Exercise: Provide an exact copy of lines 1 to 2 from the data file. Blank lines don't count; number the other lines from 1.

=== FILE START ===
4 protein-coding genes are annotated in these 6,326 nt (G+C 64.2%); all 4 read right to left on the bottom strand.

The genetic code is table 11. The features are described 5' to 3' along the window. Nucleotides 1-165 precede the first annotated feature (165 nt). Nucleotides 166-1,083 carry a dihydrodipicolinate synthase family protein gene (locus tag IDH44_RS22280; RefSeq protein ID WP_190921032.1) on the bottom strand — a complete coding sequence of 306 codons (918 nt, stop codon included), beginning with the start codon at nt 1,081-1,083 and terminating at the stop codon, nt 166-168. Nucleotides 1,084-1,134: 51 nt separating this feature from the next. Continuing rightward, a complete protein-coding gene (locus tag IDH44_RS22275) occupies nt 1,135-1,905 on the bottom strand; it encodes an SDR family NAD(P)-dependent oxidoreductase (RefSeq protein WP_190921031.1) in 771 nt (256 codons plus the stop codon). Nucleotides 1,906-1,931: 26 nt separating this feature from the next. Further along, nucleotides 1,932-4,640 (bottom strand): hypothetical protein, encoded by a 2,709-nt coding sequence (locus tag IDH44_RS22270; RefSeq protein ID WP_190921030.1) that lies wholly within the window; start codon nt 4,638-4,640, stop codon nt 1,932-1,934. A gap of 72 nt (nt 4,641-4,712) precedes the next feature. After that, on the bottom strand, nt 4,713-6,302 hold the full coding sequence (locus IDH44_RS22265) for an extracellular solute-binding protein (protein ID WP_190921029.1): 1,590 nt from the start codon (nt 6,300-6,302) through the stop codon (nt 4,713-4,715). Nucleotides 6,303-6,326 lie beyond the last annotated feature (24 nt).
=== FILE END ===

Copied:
4 protein-coding genes are annotated in these 6,326 nt (G+C 64.2%); all 4 read right to left on the bottom strand.

The genetic code is table 11. The features are described 5' to 3' along the window. Nucleotides 1-165 precede the first annotated feature (165 nt). Nucleotides 166-1,083 carry a dihydrodipicolinate synthase family protein gene (locus tag IDH44_RS22280; RefSeq protein ID WP_190921032.1) on the bottom strand — a complete coding sequence of 306 codons (918 nt, stop codon included), beginning with the start codon at nt 1,081-1,083 and terminating at the stop codon, nt 166-168. Nucleotides 1,084-1,134: 51 nt separating this feature from the next. Continuing rightward, a complete protein-coding gene (locus tag IDH44_RS22275) occupies nt 1,135-1,905 on the bottom strand; it encodes an SDR family NAD(P)-dependent oxidoreductase (RefSeq protein WP_190921031.1) in 771 nt (256 codons plus the stop codon). Nucleotides 1,906-1,931: 26 nt separating this feature from the next. Further along, nucleotides 1,932-4,640 (bottom strand): hypothetical protein, encoded by a 2,709-nt coding sequence (locus tag IDH44_RS22270; RefSeq protein ID WP_190921030.1) that lies wholly within the window; start codon nt 4,638-4,640, stop codon nt 1,932-1,934. A gap of 72 nt (nt 4,641-4,712) precedes the next feature. After that, on the bottom strand, nt 4,713-6,302 hold the full coding sequence (locus IDH44_RS22265) for an extracellular solute-binding protein (protein ID WP_190921029.1): 1,590 nt from the start codon (nt 6,300-6,302) through the stop codon (nt 4,713-4,715). Nucleotides 6,303-6,326 lie beyond the last annotated feature (24 nt).